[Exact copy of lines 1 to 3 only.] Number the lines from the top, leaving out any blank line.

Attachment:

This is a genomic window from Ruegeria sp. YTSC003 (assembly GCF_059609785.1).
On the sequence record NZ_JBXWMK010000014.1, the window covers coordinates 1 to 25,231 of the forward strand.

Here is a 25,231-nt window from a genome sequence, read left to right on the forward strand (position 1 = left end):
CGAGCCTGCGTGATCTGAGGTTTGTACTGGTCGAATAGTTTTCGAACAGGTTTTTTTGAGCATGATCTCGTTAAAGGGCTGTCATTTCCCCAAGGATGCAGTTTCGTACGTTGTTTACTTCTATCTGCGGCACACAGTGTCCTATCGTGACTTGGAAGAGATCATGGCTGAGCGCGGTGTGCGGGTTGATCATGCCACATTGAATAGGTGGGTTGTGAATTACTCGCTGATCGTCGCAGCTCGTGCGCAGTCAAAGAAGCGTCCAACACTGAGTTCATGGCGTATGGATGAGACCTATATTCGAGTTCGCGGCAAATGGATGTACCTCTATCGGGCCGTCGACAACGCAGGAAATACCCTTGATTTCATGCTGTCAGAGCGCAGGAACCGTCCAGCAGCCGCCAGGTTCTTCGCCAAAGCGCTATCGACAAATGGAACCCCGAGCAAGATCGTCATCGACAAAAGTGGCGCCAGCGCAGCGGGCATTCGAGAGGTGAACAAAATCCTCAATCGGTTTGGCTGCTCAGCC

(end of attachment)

This is a genomic window from Ruegeria sp. YTSC003 (assembly GCF_059609785.1).
On the sequence record NZ_JBXWMK010000014.1, the window covers coordinates 1 to 25,231 of the forward strand.

Here is a 25,231-nt window from a genome sequence, read left to right on the forward strand (position 1 = left end):